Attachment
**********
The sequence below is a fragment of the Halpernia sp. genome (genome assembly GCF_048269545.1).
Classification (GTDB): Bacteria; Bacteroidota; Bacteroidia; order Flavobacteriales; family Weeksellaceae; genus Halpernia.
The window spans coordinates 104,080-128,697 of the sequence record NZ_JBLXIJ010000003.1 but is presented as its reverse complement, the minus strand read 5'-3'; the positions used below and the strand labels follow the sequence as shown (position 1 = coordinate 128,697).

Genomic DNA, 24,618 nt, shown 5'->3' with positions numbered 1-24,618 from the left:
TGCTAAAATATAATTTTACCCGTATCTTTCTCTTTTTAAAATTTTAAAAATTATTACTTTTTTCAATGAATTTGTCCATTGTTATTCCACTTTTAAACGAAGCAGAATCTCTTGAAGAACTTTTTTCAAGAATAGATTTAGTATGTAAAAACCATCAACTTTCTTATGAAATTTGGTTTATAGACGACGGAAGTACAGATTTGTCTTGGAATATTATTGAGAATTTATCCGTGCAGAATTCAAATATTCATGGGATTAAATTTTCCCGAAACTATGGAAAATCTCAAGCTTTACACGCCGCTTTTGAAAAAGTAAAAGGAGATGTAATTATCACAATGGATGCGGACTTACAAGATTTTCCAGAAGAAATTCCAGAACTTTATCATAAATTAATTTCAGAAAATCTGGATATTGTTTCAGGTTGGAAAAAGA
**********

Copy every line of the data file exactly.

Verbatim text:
The sequence below is a fragment of the Halpernia sp. genome (genome assembly GCF_048269545.1).
Classification (GTDB): Bacteria; Bacteroidota; Bacteroidia; order Flavobacteriales; family Weeksellaceae; genus Halpernia.
The window spans coordinates 104,080-128,697 of the sequence record NZ_JBLXIJ010000003.1 but is presented as its reverse complement, the minus strand read 5'-3'; the positions used below and the strand labels follow the sequence as shown (position 1 = coordinate 128,697).

Genomic DNA, 24,618 nt, shown 5'->3' with positions numbered 1-24,618 from the left:
TGCTAAAATATAATTTTACCCGTATCTTTCTCTTTTTAAAATTTTAAAAATTATTACTTTTTTCAATGAATTTGTCCATTGTTATTCCACTTTTAAACGAAGCAGAATCTCTTGAAGAACTTTTTTCAAGAATAGATTTAGTATGTAAAAACCATCAACTTTCTTATGAAATTTGGTTTATAGACGACGGAAGTACAGATTTGTCTTGGAATATTATTGAGAATTTATCCGTGCAGAATTCAAATATTCATGGGATTAAATTTTCCCGAAACTATGGAAAATCTCAAGCTTTACACGCCGCTTTTGAAAAAGTAAAAGGAGATGTAATTATCACAATGGATGCGGACTTACAAGATTTTCCAGAAGAAATTCCAGAACTTTATCATAAATTAATTTCAGAAAATCTGGATATTGTTTCAGGTTGGAAAAAGA